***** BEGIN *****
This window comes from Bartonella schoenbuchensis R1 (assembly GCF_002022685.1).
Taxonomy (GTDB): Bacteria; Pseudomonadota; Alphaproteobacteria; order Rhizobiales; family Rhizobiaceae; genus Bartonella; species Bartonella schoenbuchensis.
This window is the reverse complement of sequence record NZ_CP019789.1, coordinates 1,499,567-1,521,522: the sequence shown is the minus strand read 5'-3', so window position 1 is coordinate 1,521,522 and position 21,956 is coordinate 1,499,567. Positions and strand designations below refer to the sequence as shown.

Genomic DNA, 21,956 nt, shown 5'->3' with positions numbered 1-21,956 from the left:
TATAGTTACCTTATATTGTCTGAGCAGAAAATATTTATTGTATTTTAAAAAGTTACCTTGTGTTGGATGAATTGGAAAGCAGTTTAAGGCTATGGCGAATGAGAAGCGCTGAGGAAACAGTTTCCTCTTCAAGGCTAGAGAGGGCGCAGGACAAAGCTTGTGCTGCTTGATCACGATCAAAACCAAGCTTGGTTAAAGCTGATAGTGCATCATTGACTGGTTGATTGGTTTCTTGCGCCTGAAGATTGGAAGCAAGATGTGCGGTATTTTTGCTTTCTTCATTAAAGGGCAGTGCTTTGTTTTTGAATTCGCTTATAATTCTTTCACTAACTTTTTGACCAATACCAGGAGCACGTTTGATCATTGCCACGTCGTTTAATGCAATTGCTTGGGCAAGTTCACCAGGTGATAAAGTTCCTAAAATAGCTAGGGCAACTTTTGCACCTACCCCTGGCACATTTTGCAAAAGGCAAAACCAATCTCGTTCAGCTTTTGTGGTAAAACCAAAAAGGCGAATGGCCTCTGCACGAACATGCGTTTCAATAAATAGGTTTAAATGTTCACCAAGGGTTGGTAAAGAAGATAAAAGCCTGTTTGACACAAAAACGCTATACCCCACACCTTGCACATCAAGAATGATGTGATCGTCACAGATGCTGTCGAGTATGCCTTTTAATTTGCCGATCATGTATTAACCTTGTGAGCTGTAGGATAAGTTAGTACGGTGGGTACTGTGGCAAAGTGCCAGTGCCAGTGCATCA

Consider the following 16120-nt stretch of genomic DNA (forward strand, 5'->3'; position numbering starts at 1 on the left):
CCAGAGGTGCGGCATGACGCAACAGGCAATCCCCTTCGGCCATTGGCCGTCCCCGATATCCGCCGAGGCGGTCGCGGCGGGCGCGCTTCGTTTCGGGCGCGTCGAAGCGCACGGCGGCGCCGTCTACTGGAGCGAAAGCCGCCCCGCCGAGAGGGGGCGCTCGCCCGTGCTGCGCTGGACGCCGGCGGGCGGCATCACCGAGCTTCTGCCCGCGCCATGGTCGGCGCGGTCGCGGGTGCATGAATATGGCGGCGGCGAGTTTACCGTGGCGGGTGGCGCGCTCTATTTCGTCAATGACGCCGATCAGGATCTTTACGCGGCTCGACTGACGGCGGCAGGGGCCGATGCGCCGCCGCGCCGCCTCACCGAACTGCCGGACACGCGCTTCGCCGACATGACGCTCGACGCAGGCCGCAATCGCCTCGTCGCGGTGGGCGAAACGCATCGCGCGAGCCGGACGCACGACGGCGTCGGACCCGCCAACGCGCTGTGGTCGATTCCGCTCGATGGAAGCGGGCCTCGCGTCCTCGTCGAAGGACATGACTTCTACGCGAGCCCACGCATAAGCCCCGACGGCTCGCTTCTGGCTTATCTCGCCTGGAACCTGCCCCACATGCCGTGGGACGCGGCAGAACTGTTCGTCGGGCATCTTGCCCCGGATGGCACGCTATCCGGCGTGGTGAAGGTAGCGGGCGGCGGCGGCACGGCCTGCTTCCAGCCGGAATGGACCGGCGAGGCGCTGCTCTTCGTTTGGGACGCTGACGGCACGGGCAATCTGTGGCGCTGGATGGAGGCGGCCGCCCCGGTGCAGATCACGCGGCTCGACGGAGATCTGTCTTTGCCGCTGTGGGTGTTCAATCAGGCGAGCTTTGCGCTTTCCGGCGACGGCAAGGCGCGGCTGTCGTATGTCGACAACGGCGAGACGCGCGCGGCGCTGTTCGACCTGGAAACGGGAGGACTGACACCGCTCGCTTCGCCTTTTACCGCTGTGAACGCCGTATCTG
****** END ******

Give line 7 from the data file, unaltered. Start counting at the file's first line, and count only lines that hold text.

CCAGAGGTGCGGCATGACGCAACAGGCAATCCCCTTCGGCCATTGGCCGTCCCCGATATCCGCCGAGGCGGTCGCGGCGGGCGCGCTTCGTTTCGGGCGCGTCGAAGCGCACGGCGGCGCCGTCTACTGGAGCGAAAGCCGCCCCGCCGAGAGGGGGCGCTCGCCCGTGCTGCGCTGGACGCCGGCGGGCGGCATCACCGAGCTTCTGCCCGCGCCATGGTCGGCGCGGTCGCGGGTGCATGAATATGGCGGCGGCGAGTTTACCGTGGCGGGTGGCGCGCTCTATTTCGTCAATGACGCCGATCAGGATCTTTACGCGGCTCGACTGACGGCGGCAGGGGCCGATGCGCCGCCGCGCCGCCTCACCGAACTGCCGGACACGCGCTTCGCCGACATGACGCTCGACGCAGGCCGCAATCGCCTCGTCGCGGTGGGCGAAACGCATCGCGCGAGCCGGACGCACGACGGCGTCGGACCCGCCAACGCGCTGTGGTCGATTCCGCTCGATGGAAGCGGGCCTCGCGTCCTCGTCGAAGGACATGACTTCTACGCGAGCCCACGCATAAGCCCCGACGGCTCGCTTCTGGCTTATCTCGCCTGGAACCTGCCCCACATGCCGTGGGACGCGGCAGAACTGTTCGTCGGGCATCTTGCCCCGGATGGCACGCTATCCGGCGTGGTGAAGGTAGCGGGCGGCGGCGGCACGGCCTGCTTCCAGCCGGAATGGACCGGCGAGGCGCTGCTCTTCGTTTGGGACGCTGACGGCACGGGCAATCTGTGGCGCTGGATGGAGGCGGCCGCCCCGGTGCAGATCACGCGGCTCGACGGAGATCTGTCTTTGCCGCTGTGGGTGTTCAATCAGGCGAGCTTTGCGCTTTCCGGCGACGGCAAGGCGCGGCTGTCGTATGTCGACAACGGCGAGACGCGCGCGGCGCTGTTCGACCTGGAAACGGGAGGACTGACACCGCTCGCTTCGCCTTTTACCGCTGTGAACGCCGTATCTG